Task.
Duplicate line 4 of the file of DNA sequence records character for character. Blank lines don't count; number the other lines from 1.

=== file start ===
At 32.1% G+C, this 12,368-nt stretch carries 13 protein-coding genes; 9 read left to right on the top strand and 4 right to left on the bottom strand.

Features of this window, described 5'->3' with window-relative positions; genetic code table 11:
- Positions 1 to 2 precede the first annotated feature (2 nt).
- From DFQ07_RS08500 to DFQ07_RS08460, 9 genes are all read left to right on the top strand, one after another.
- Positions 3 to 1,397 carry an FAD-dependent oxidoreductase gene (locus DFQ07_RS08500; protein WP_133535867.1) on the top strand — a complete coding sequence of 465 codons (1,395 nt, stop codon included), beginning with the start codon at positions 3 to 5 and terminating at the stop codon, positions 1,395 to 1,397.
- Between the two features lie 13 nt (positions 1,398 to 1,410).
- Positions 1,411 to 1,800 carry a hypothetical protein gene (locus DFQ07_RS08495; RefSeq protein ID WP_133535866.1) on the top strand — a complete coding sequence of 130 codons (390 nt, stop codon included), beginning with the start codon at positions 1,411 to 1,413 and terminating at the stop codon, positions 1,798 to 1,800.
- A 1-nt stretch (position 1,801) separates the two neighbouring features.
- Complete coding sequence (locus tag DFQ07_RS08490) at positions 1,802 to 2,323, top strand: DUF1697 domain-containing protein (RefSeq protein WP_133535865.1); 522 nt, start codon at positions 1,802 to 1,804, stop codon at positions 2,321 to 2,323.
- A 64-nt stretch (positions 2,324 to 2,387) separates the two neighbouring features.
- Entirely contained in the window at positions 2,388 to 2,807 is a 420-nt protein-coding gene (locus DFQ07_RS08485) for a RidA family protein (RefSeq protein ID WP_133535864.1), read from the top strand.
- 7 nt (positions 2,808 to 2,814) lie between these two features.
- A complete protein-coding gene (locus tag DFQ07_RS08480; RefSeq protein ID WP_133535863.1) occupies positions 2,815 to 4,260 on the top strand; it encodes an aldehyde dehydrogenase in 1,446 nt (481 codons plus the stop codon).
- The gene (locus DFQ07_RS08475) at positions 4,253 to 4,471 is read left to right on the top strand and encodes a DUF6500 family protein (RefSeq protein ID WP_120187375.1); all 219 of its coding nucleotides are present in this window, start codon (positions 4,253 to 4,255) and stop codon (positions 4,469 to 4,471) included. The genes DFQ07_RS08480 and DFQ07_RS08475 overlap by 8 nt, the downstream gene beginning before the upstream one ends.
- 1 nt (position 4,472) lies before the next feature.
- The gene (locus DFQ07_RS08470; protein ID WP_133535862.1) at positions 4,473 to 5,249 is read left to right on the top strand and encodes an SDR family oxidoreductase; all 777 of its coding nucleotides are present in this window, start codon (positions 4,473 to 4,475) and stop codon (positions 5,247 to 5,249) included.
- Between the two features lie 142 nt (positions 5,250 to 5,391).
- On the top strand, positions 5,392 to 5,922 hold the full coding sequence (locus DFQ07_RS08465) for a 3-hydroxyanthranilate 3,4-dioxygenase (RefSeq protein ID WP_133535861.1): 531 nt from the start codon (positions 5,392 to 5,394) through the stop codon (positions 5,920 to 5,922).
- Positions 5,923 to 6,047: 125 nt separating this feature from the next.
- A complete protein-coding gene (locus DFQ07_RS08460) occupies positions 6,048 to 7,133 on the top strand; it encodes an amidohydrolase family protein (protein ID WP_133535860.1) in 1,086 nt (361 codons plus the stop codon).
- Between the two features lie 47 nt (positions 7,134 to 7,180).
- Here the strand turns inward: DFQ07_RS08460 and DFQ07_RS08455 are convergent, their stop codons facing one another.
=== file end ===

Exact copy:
- From DFQ07_RS08500 to DFQ07_RS08460, 9 genes are all read left to right on the top strand, one after another.